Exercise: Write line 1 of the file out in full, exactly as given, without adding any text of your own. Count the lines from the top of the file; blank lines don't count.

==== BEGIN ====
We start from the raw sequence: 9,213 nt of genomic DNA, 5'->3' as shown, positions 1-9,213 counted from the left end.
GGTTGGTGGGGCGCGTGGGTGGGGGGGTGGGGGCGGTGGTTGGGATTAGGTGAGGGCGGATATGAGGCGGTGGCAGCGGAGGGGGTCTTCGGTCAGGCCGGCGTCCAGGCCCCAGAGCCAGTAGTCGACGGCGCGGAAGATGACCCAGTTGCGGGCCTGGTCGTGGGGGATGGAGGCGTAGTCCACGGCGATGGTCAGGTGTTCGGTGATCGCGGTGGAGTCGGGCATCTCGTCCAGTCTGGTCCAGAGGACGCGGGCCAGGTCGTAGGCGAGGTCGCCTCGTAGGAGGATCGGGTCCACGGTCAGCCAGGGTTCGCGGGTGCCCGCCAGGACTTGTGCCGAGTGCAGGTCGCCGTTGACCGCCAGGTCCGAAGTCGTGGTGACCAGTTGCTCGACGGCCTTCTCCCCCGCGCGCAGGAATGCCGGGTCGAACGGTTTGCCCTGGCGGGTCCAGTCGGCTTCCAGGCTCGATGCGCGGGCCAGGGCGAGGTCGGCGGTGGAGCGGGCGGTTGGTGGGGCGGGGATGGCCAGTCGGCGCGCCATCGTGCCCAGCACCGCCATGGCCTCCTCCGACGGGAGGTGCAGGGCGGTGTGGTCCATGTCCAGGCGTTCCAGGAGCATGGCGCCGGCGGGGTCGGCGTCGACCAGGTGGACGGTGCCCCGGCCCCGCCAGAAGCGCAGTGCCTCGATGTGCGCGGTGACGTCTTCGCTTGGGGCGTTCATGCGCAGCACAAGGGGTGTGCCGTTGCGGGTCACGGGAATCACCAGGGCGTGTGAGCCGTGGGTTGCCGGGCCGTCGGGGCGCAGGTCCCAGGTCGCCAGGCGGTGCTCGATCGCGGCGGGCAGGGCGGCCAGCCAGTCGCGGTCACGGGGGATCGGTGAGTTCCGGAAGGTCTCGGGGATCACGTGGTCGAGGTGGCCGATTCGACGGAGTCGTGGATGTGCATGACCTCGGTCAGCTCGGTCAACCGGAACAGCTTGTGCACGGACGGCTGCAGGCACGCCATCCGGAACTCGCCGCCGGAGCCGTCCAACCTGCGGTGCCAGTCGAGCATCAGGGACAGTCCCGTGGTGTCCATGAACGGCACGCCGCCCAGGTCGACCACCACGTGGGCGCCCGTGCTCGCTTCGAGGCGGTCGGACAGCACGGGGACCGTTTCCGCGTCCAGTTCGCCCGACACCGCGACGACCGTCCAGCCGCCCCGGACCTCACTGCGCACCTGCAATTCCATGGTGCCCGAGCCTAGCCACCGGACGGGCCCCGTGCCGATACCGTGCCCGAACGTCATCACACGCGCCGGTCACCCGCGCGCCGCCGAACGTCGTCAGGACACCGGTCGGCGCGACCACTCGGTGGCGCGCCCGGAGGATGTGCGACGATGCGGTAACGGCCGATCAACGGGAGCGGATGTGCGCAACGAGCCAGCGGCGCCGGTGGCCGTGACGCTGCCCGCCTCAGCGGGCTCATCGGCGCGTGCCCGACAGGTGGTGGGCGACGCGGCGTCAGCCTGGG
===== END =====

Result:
We start from the raw sequence: 9,213 nt of genomic DNA, 5'->3' as shown, positions 1-9,213 counted from the left end.